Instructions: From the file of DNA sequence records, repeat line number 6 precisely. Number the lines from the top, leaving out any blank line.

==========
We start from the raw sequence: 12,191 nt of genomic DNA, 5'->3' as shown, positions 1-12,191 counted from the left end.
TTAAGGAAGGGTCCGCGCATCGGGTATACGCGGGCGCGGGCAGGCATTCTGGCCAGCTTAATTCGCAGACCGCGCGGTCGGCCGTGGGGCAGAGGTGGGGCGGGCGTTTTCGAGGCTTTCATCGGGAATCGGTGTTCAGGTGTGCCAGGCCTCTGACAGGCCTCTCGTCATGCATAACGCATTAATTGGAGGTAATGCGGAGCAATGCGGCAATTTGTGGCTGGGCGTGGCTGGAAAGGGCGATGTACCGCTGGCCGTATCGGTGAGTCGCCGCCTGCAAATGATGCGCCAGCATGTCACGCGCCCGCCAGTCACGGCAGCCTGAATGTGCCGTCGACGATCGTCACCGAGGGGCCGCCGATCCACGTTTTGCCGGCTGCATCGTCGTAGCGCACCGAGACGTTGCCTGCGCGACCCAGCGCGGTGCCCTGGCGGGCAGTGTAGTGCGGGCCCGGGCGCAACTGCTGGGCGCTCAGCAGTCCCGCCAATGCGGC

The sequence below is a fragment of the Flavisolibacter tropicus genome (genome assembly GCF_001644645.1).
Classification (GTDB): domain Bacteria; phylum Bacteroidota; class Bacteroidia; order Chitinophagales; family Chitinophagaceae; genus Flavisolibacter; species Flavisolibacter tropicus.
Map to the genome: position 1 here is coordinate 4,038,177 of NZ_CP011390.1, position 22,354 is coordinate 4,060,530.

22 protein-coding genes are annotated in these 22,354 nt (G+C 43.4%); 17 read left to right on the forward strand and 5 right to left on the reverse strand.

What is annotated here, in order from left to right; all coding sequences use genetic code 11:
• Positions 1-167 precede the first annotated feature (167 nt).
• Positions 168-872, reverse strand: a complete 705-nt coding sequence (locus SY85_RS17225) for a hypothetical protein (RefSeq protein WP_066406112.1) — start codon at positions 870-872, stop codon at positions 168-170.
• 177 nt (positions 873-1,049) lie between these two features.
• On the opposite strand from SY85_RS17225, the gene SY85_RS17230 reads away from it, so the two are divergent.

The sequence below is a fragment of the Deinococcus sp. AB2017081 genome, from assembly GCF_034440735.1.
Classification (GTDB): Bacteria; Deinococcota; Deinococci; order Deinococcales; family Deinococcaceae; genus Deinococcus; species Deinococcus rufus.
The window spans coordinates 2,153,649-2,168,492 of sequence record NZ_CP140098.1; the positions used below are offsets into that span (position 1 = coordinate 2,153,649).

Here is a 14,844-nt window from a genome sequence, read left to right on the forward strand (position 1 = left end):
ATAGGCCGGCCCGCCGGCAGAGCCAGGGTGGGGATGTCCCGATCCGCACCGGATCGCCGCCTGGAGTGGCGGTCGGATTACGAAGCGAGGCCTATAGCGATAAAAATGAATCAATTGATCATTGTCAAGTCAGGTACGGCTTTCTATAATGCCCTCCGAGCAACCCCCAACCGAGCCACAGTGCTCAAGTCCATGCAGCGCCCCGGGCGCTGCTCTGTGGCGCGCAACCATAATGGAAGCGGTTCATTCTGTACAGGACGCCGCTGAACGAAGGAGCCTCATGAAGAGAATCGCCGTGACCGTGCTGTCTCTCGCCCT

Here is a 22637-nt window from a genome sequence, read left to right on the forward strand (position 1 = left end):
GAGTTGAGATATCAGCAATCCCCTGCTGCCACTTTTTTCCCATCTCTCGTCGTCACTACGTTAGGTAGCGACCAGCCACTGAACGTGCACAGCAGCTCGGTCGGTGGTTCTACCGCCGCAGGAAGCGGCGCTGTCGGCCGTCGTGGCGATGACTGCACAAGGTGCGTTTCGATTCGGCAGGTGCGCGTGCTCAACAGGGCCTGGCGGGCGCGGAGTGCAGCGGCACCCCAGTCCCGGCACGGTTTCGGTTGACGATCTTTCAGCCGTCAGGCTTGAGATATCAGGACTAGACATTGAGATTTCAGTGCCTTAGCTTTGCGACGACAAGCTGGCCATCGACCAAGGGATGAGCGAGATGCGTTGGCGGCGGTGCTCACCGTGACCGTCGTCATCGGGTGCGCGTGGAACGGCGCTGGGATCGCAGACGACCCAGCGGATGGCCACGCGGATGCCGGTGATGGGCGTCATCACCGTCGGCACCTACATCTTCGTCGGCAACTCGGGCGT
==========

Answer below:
22 protein-coding genes are annotated in these 22,354 nt (G+C 43.4%); 17 read left to right on the forward strand and 5 right to left on the reverse strand.